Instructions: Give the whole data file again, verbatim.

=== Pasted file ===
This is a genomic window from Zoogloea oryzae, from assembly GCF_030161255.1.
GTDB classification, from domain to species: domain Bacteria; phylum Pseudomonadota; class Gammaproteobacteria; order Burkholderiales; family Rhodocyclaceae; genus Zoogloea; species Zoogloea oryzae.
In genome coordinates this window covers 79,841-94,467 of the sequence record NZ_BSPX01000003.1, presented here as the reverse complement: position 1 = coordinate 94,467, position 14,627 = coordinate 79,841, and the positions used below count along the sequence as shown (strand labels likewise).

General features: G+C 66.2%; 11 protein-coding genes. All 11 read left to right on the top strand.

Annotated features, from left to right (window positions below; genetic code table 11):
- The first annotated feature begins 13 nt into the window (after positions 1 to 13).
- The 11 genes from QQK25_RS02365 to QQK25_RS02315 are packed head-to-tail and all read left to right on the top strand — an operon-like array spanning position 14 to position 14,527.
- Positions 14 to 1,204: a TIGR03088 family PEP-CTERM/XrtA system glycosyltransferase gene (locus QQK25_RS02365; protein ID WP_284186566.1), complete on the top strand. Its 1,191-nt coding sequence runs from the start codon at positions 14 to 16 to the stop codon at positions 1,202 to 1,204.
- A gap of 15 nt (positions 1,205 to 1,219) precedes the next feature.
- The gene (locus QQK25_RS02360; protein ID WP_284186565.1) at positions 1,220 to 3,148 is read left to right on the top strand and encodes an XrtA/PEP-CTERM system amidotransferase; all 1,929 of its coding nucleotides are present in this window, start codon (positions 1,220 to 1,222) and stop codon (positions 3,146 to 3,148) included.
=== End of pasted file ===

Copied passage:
This is a genomic window from Zoogloea oryzae, from assembly GCF_030161255.1.
GTDB classification, from domain to species: domain Bacteria; phylum Pseudomonadota; class Gammaproteobacteria; order Burkholderiales; family Rhodocyclaceae; genus Zoogloea; species Zoogloea oryzae.
In genome coordinates this window covers 79,841-94,467 of the sequence record NZ_BSPX01000003.1, presented here as the reverse complement: position 1 = coordinate 94,467, position 14,627 = coordinate 79,841, and the positions used below count along the sequence as shown (strand labels likewise).

General features: G+C 66.2%; 11 protein-coding genes. All 11 read left to right on the top strand.

Annotated features, from left to right (window positions below; genetic code table 11):
- The first annotated feature begins 13 nt into the window (after positions 1 to 13).
- The 11 genes from QQK25_RS02365 to QQK25_RS02315 are packed head-to-tail and all read left to right on the top strand — an operon-like array spanning position 14 to position 14,527.
- Positions 14 to 1,204: a TIGR03088 family PEP-CTERM/XrtA system glycosyltransferase gene (locus QQK25_RS02365; protein ID WP_284186566.1), complete on the top strand. Its 1,191-nt coding sequence runs from the start codon at positions 14 to 16 to the stop codon at positions 1,202 to 1,204.
- A gap of 15 nt (positions 1,205 to 1,219) precedes the next feature.
- The gene (locus QQK25_RS02360; protein ID WP_284186565.1) at positions 1,220 to 3,148 is read left to right on the top strand and encodes an XrtA/PEP-CTERM system amidotransferase; all 1,929 of its coding nucleotides are present in this window, start codon (positions 1,220 to 1,222) and stop codon (positions 3,146 to 3,148) included.